Tom Marshall was born in Niagara Falls, Ontario, in April, 1938. He studied English and History at Queen’s University in the late 1950s, returning to the school after graduation to complete a master’s degree on the poetry of A M Klein. With David Helwig, Marshall was at the centre of a group of writers active in Kingston, where he began teaching at Queen’s in 1964. As a poet, he is known for four linked collections (published between 1969 and 1976) of philosophical, meditative verse. The Silences of Fire(Macmillan 1969) is perhaps the best known of these, though all of them are neatly represented in a fifth book, The Elements (Oberon 1980). Marshall is also the author of seven novels, among them Rosemary Goal (Oberon 1978), a satire of academic and literary life, andAdele at the End of the Day (Macmillan 1987). Most important critically are The Psychic Mariner: A Reading of the Poems of D.H. Lawrence (1970) and Harsh and Lovely Land(1979), an incisive, insightful survey of contemporary Canadian poets and poetry. Marshall died at Kingston in 1993.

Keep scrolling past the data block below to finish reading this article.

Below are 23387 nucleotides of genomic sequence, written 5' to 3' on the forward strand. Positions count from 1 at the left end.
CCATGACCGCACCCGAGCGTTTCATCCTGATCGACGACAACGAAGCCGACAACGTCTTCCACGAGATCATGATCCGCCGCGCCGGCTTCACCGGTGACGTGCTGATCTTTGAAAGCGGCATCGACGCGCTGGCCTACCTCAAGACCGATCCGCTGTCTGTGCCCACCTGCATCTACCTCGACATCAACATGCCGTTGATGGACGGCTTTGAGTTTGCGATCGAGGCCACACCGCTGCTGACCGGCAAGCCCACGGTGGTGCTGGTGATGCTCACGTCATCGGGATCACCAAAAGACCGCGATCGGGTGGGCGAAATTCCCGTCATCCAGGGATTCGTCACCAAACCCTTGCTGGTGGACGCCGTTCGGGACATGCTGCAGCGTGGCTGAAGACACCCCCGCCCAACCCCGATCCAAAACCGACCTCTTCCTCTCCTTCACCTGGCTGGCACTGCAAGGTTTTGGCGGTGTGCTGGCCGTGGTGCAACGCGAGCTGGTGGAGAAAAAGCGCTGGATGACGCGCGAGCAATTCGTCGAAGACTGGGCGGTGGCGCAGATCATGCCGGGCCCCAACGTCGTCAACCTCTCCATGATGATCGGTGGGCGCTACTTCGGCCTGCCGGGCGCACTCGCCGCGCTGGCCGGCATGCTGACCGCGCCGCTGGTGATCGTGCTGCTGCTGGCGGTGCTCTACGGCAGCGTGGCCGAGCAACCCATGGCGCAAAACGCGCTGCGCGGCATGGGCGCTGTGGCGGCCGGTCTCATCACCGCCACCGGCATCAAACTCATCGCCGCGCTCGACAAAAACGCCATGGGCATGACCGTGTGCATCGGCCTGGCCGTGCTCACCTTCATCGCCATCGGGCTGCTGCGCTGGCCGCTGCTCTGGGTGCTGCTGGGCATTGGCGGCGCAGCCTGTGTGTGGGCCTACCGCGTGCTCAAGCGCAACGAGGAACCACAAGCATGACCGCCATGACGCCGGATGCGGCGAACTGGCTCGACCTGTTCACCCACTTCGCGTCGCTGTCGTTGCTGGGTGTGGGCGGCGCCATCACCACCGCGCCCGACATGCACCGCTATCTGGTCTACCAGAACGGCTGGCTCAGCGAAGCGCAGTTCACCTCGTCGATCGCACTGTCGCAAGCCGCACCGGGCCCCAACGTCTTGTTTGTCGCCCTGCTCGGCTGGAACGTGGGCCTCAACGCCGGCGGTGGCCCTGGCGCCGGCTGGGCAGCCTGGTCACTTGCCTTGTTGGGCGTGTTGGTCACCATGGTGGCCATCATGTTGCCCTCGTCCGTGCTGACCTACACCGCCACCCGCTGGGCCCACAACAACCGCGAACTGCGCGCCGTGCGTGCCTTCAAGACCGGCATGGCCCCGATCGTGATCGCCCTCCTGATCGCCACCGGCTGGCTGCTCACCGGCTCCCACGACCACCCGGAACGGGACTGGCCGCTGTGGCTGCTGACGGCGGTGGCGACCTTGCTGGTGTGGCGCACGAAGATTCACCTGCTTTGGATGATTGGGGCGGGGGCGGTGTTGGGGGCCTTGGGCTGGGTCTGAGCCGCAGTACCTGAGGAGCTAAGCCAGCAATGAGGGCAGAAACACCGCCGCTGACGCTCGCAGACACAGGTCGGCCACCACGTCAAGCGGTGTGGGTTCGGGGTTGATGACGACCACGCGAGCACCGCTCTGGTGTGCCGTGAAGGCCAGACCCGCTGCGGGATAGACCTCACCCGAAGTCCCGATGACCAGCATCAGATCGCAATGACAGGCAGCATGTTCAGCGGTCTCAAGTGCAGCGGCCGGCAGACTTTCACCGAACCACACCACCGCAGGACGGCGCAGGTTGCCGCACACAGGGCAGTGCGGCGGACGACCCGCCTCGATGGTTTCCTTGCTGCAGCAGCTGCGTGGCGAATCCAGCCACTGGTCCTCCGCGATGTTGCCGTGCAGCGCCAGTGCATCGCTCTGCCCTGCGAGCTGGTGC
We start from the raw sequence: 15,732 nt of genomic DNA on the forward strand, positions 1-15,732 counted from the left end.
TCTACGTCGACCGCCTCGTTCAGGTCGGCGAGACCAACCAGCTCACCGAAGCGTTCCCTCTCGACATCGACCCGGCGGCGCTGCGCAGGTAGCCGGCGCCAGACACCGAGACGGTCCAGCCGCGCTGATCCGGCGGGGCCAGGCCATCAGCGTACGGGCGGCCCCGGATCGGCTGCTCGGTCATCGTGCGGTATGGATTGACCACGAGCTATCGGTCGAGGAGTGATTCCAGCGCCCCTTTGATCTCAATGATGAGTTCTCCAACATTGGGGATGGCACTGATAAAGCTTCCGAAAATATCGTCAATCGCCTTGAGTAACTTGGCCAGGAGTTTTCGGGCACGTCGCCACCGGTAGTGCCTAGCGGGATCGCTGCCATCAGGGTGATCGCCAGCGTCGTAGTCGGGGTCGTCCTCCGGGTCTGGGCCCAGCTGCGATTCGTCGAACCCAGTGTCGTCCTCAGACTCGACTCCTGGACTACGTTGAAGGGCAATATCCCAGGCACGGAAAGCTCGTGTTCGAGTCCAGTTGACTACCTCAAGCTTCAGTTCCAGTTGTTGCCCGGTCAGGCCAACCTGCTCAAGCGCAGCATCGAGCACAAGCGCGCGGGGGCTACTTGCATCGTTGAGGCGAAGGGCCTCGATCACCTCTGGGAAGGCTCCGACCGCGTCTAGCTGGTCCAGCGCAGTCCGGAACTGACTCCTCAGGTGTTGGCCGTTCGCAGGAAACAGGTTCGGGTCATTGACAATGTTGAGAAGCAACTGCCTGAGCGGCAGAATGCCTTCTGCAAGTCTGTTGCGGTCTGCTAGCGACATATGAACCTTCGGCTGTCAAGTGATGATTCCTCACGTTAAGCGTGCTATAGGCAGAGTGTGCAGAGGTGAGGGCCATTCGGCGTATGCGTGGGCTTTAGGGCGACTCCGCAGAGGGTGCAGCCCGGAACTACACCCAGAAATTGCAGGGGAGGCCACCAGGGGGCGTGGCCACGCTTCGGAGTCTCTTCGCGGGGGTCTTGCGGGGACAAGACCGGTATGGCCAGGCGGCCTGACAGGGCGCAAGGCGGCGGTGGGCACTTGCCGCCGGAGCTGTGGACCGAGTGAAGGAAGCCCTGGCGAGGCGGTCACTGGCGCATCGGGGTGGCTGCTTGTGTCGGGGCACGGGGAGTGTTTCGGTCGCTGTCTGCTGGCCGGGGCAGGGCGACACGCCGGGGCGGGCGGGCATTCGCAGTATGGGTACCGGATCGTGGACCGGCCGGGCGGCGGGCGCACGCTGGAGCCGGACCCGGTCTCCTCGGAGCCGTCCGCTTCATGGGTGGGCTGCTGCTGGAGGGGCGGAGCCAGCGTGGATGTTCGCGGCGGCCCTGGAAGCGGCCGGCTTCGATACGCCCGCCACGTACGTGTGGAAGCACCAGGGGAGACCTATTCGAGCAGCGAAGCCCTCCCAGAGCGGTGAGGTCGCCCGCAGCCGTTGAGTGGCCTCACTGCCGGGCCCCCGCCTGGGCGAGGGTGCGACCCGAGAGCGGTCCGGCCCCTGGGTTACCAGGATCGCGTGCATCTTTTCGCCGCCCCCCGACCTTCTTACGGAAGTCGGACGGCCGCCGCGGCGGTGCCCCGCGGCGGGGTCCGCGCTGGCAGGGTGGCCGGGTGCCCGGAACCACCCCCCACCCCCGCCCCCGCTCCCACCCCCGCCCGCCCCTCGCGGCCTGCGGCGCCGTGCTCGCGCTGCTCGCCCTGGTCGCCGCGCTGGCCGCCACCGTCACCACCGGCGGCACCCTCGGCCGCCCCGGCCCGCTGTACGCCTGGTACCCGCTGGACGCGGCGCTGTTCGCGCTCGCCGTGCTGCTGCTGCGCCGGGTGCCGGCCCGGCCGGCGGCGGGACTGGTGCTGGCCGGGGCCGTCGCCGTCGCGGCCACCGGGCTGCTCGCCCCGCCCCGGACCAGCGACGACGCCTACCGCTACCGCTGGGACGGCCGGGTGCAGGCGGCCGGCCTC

About the Editors
Born in Toronto in 1938, David Helwig attended the University of Toronto and the University of Liverpool. His first stories were published in Canadian Forum and The Montrealer while he was still an undergraduate. He then went on to teach at Queen’s University. He worked in summer stock with the Straw Hat Players, mostly as a business manager and technician, rubbing elbows with such actors as Gordon Pinsent, Jackie Burroughs and Timothy Findley.
While at Queen’s University, Helwig did some informal teaching in Collins Bay Penitentiary and subsequently wrote A Book About Billie with a former inmate.
Helwig has also served as literary manager of CBC Television Drama, working under John Hirsch, supervising the work of story editors and the department’s relations with writers.
In 1980, he gave up teaching and became a full-time freelance writer. He has done a wide range of writing -- fiction, poetry, essays -- authoring more than twenty books. Helwig is also the founder and long-time editor of the Best Canadian Stories annual. In 2009 he was named as a member of the Order of Canada.